Why Do I Feel Malaise?

Medically Reviewed by Jennifer Robinson, MD on September 19, 2023
4 min read

If you have a sense of malaise, you may not feel quite right, but you might be hard-pressed to put your fingers on exactly what's bothering you. It's not a condition, but a set of symptoms linked to some other problem. When you're in the grip of it, you might have fatigue, pain, and a lack of interest in your usual activities.

Depending on the cause, malaise can start slowly or hit you suddenly.

Scores of illnesses or disorders can lead to different degrees of malaise. They may range from viral conditions and blood diseases to organ failure and psychiatric disorders.

A sudden infection that eventually runs its course can shock your body. There are several diseases that are more closely linked with malaise. The most common ones and their symptoms -- in addition to malaise -- include:

Acute bronchitis or pneumonia. If you have this chest infection, you might have fever, chills, cough, and chest pain.

Mononucleosis ("mono"). If mono is the cause of your malaise, you could have a sore throat, headache, and swollen tonsils and lymph nodes.

Flu. If you have this virus, you might have a fever, cough, sore throat, runny nose, and body aches.

Lyme disease. It's an infection that comes from a tick bite. You could have a rash, achy or swollen joints, night sweats, and be sensitive to light.

Hepatitis. If you have this liver disease, you might feel flu-like symptoms and have belly pain, dark urine, and pale stools.

Fibromyalgia. With this condition, you'll have joint pain and tenderness, sleep problems, trouble concentrating, and morning stiffness.

Malaise can be an early sign or ongoing symptom of long-term illnesses like:

Kidney disease. If this is the cause of your malaise, you could also have nausea and muscle cramps. You might vomit and not have much of an appetite.

Severe anemia. If you have this blood disorder that comes from low iron, you could feel dizzy and have pale skin, leg cramps, and a fast heartbeat.

Diabetes. If this is what's behind your malaise, you might feel very thirsty or hungry. You could have a dry mouth and blurred vision and need to pee more often than usual.

Congestive heart failure. If you have this heart condition, you might have an irregular heartbeat, shortness of breath, and wheezing. Your legs might also swell.

Arthritis. The many forms of this joint disease can cause malaise. You might also have joint pain, stiffness that improves with activity, and less range of motion.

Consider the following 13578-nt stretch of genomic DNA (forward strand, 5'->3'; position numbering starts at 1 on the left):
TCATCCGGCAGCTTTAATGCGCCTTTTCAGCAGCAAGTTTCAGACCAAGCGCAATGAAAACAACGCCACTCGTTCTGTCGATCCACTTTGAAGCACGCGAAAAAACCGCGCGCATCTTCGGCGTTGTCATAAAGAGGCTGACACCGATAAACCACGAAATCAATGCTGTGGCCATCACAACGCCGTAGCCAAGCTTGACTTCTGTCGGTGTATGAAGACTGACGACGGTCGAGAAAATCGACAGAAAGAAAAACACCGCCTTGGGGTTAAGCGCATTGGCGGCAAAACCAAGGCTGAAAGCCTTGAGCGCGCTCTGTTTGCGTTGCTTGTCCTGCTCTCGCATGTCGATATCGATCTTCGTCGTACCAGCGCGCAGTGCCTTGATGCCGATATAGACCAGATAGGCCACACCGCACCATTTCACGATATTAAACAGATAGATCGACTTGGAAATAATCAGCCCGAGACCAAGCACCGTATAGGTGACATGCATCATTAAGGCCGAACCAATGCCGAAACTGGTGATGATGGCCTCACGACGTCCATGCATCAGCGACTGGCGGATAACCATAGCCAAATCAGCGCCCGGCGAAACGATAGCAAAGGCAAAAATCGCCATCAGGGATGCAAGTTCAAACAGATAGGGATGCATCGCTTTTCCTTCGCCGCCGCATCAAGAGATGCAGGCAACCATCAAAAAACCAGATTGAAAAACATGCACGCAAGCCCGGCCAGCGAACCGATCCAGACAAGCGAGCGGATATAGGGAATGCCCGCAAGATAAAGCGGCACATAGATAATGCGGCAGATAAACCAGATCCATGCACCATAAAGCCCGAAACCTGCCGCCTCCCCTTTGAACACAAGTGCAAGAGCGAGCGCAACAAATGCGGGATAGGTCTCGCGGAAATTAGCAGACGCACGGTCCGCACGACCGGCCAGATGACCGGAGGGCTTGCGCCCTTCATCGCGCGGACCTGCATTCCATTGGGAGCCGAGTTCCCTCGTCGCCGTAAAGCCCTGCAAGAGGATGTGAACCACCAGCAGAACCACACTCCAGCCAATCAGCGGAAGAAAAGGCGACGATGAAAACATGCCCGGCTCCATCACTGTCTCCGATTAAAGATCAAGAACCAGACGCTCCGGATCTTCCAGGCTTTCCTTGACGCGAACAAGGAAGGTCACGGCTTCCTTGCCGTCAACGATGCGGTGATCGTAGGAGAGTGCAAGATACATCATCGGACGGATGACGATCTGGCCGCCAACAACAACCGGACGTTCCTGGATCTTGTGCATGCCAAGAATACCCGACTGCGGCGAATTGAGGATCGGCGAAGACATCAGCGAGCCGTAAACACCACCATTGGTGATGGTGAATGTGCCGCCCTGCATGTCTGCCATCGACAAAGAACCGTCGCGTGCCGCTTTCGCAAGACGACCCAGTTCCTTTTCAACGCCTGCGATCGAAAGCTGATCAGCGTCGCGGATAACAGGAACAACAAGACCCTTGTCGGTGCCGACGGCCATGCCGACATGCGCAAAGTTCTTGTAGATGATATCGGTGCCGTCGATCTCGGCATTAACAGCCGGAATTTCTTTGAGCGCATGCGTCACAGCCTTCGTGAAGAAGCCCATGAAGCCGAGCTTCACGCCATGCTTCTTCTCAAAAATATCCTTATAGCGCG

Chronic fatigue syndrome. If this is the reason for your malaise, you would feel extremely tired, most of the time, and for no clear reason. You might find sleep unrefreshing. You could have trouble concentrating, too.

Depression. This common mental health condition can interrupt your sleep. It may lead to you feel irritable, feel sluggish, and feel helpless.

Any major stress to your body, such as injury or surgery, can also cause malaise.

The drugs you take to feel better sometimes have side effects. Your age, gender, and allergies affect how your body reacts to medications. Medicines that may cause malaise include:

Some drugs may not cause malaise on their own, but they can when you take them with other drugs.

There are many things in your life that can lead to malaise, such as:

You should see a doctor if you feel overwhelmed by malaise for more than 7 days. Since malaise itself is not a disease, your doctor will look for other possible symptoms in order to diagnose you.

Your doctor will likely do a physical. They may ask questions like:

  • How long have you felt ill?
  • Do you have other symptoms?
  • Is your malaise constant, or does it come and go?
  • What medications are you taking?
  • Do you have other medical problems?
  • Can you complete your daily tasks?

Until your doctor treats the problem that's causing malaise, there are things you can try at home to feel better:

Exercise. A good workout can improve your appetite and increase your energy level.

Avoid long naps in the day. An afternoon snooze can make you feel even more sluggish. And it may make it harder to go to sleep at night.

Put away those cigarettes. Smoking can lead to cancer, heart disease, and other conditions that can sap your energy.

Eat nutritious meals and avoid junk food. It's no secret that you are what you eat. And the key to good health across the board is a well-balanced diet.